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First-time buyers are losing interest in the city

Abigail Fenton
·3 min read
Young Brits are choosing suburbs, towns and the countryside over urban dwellings. (Terrah Holly/Unsplash)
Young Brits are choosing suburbs, towns and the countryside over urban dwellings. Photo: Terrah Holly/Unsplash

City living is losing its appeal among first-time buyers in the UK, research suggests.

The city has long been a destination for first-time buyers, but the majority now prefer quieter locations, according to research by online mortgage broker Trussle.

Despite the allure of wider career prospects and higher salaries in major cities, nearly three quarters (71%) of first-time buyers are now planning to buy in towns, suburbs and rural locations, the survey of 2,000 Brits found.

In contrast, less than a third (29%) aspire to purchase their first home in a city. This level of interest in city living from first-time buyers is remarkably low, as the UK has previously had a high rate of urbanisation and the country’s urban population sits far above the worldwide average.

Higher house prices in urban locations is likely to play a huge factor in this trend, as over two-thirds (65%) of respondents feel it is already “impossible” to get on the property ladder, the research found.

In addition, the average budget for a first home is now £174,266 ($237,804) — meaning popular destinations like London, which has an average first-time buyer property price of £463,536, are out of reach.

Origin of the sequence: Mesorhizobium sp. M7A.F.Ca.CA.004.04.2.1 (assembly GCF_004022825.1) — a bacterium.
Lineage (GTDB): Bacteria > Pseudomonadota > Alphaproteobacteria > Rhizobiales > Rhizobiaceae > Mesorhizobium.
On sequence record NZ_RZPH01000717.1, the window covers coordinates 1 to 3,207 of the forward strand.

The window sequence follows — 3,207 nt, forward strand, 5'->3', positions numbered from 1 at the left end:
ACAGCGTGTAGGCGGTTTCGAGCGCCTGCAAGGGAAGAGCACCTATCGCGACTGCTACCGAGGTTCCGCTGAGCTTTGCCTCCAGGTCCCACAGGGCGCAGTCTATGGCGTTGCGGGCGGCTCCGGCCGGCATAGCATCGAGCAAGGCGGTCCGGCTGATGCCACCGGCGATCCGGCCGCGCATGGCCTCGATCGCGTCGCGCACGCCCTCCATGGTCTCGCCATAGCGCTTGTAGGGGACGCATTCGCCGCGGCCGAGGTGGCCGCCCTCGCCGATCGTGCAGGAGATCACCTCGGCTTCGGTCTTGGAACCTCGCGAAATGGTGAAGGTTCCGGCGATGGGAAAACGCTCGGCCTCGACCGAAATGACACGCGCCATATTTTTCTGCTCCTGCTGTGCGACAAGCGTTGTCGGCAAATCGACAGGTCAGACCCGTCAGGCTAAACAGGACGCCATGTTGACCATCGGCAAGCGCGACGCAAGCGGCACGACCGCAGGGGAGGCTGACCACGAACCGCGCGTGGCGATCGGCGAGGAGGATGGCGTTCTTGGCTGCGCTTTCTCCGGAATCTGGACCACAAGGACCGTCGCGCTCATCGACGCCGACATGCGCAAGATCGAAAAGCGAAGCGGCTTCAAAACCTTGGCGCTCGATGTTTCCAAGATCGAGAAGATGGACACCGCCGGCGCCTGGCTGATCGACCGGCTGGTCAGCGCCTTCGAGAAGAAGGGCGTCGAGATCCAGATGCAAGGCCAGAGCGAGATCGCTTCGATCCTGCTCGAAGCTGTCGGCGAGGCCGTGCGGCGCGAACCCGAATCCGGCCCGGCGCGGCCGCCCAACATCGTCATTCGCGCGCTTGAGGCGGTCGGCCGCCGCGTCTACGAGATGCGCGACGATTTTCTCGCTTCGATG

Research prior to the COVID-19 pandemic suggested city living was still popular, with London boroughs dominating the list of most popular destinations for first time buyers.

Watch: Why are house prices rising during a recession?

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But, respondents said the coronavirus pandemic is exacerbating problems of affordability, and over a third (35%) said the financial impact of COVID-19 had left them priced out of the market.

Last year saw lenders withdraw a large proportion of high loan-to-value (LTV) mortgage products, which may also impact where first time buyers can afford to buy.

Despite a number of well-known lenders relaunching new high LTV mortgage deals recently, data from Trussle shows that there were just 163 90% LTV mortgage products available in December 2020, compared with 3,053 the year before.

As a result, buyers now need to save larger deposits — often 15% of the property price or higher, as many 90% LTV mortgages have disappeared.

As a result, two in five of those who have moved back in with mum and dad think it will take up to five years longer to save for a deposit, the survey found.

A lack of high LTV products would have a disproportionate impact on affordability in city centres where property is more expensive and would require more upfront savings, Trussle added.

READ MORE: Four factors that may impact UK property market in 2021

“The pandemic has increased the financial pressure many first time buyers were already feeling, as well as creating a seismic shift in what people expect from their home,” said Miles Robinson, head of mortgages at Trussle.

“As a result, financial pressures and rising house prices, alongside a desire for more outdoor space, means demand in more affordable rural locations is currently outpacing that for urban destinations.

“But, lenders are starting to return to the market with higher LTV products, which could make more expensive homes in the city more accessible again — and we may see renewed interest in city living once the vaccine has been rolled out and things begin to return to normality.”

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